BELGIUM may not be many people’s dream destination for a holiday (remember them folks?) but by rights it really should be as there is much to recommend.

The weather is most agreeable, the scenery pleasant, the architecture breathtaking, the people friendly, the history fascinating, the cuisine delicious and the beer, which should always, always be drunk in moderation as it packs quite a punch, out of this world.

There are few greater pleasures in life than tucking into a plate of moules-frites with an ice cold glass of the local pilsner to wash it down in a pavement café on the Grand Place in Brussels and watching the world go by on a balmy summer’s evening.

Strangely, as it is not a country that is particularly synonymous with the Royal and Ancient game, the golf is absolutely sensational as well. You will do well to find a better course than Royal Zoute in Knokke-Heist on the North Sea coast anywhere on the planet.

READ MORE: Poll: Should the SPFL follow the Belgium Pro League and end the league with Celtic Champions?

The Belgians, of course, know a thing or two about football too.

Nobody in Scotland needs to be told just how adept their Golden Generation - Vincent Kompany, Thibaut Courtois, Kevin De Bruyne, Eden Hazard, Romelu Lukaku, Dries Mertens et al - are at the beautiful game.

Most members of the Tartan Army are still doing their very best to forget the Euro 2020 qualifiers against Roberto Martinez’s star-studded side last year. Their boys took a hell of a beating. Two in fact. They were lucky to get nil.

Whenever the finals of that tournament go ahead, and it is to be hoped the coronavirus pandemic is a distant if unpleasant memory next summer, the top-placed team in the current FIFA world rankings will be fancied by many to triumph.

However, anybody who grew up in the 1980s - when the Red Devils reached the final of Euro ’80 and the semi-finals of Mexico ’86 – has long known what formidable opponents they are.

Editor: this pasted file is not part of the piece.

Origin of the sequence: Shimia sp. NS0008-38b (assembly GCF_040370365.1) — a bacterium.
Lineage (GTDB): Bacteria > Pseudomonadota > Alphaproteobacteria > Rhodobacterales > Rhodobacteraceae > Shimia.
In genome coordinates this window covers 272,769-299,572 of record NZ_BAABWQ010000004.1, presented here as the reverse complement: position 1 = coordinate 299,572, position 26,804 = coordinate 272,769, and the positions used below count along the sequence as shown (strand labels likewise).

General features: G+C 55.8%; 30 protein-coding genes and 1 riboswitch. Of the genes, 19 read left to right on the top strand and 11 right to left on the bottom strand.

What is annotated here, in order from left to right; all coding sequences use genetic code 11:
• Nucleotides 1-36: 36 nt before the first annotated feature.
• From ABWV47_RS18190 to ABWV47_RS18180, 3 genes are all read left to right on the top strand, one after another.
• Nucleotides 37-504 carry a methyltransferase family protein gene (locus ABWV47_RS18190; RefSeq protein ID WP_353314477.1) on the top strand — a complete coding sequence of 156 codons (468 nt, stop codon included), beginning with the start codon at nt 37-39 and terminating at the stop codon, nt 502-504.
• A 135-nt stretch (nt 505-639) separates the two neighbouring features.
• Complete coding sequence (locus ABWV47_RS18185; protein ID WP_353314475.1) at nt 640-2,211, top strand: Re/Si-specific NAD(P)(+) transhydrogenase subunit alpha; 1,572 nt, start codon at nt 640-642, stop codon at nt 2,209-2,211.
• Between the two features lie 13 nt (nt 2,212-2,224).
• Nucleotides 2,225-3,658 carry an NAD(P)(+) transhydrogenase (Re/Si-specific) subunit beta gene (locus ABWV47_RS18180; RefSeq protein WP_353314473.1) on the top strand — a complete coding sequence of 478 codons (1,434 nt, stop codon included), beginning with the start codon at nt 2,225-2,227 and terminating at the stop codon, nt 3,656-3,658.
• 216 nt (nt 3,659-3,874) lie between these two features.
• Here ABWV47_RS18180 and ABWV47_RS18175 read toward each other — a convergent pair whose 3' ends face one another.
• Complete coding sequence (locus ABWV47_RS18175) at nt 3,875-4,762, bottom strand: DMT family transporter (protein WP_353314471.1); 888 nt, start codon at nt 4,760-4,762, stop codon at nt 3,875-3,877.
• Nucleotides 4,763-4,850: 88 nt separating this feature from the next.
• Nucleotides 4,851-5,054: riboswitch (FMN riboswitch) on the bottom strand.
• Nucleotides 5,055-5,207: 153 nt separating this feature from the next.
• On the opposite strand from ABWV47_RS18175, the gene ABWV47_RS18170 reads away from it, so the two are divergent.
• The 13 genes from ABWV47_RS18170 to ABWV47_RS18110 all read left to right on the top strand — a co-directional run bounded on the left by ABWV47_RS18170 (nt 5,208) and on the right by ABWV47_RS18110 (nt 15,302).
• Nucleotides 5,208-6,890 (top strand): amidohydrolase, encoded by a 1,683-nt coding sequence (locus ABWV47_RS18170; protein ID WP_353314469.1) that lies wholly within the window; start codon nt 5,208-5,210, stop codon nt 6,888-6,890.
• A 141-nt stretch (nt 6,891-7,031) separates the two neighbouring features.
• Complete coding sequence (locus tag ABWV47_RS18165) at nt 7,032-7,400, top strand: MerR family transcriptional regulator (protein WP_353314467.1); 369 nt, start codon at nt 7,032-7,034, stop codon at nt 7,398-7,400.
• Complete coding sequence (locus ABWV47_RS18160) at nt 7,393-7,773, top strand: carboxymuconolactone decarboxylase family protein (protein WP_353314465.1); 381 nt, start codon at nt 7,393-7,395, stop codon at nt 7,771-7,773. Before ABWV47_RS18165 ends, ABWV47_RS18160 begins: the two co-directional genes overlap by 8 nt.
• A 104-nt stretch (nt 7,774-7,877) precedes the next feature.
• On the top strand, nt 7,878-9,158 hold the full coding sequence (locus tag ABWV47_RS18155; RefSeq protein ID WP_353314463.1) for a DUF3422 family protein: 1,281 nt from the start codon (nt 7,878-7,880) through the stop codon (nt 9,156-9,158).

The likes of Nico Claesen, Jan Cuelemans, Eric Gerets, Enzo Scifo, Erwin Vandenbergh and Franky Vercauteren were every bit as revered as Hazard and Co in their day and possibly even more successful.

Alas, their clubs, of whom Anderlecht, Club Bruges and Standard Liege are the most renowned, may not, due to the size of the population and therefore the broadcasting deal, trouble the latter stages of the Europa League or Champions League these days.

But Belgium is a serious football nation.

So when it was announced yesterday that the Jupiler Pro League had cancelled the season and awarded the title to Bruges – who were 15 points clear of Gent with one league game and 10 play-off matches still to be played - it was little wonder Scotland and the rest of Europe sat up and took notice.

The Highland League declared Brora Rangers champions last month even though the Dudgeon Park club could still potentially have been caught by Fraserburgh, Rothes and Buckie Thistle. But, no disrespect to them, they are just a part-time division. This is altogether different and far more significant development.

The Pro League is a vast professional enterprise. They have hundreds of thousands of fans, multi-million euro sponsorship deals, lucrative television agreements, highly-paid players. But they still saw fit to draw a line under the 2019/20 campaign. Their decision has sent a clear message out to leagues across the continent.

Will the SPFL, who have been told by UEFA that their fate lies in their own hands, go down the same path and crown Celtic champions for the ninth season running even though they are 13 points clear of Rangers with eight games remaining and could theoretically still be beaten?

Don’t expect any announcement soon. Their preference is to present the trophy to the team with the most points after 38 games. But this has certainly set a precedent. Expect more leagues to follow suit in the days and weeks ahead. It makes far more sense than the alternatives in the current climate of confusion and uncertainty.

The statement that accompanied the Pro League decision – which has to be ratified at a general meeting of clubs on April 15 – gave an indication of the difficulties incumbent in restarting play after the suspension has been lifted and before next season gets underway.

“The situation does not allow us to know if and when a resumption of collective training can be planned,” the statement read.

“A resumption of competition could not exclude the risks to the health of players, employees and all those involved in the organisation of matches. The possible contamination of a player or a core of players risks influencing the sporting development of the rest of the competition in an unacceptable manner.”

It is interesting and probably quite wise that no call has to date been made on promotion or relegation – which are far more contentious and potentially litigious matters than awarding the team that is 15 points clear the title.

As well as being a fan of Belgium for a break and a fan of the fantasy football the Belgium team play I am now a fan of the Pro League for having the bravery and common sense to take the lead and act in these troubled times as their counterparts across Europe pontificate and dither.

Anger and outrage will greet whatever choice the SPFL finally make, but they could do far worse than follow their lead.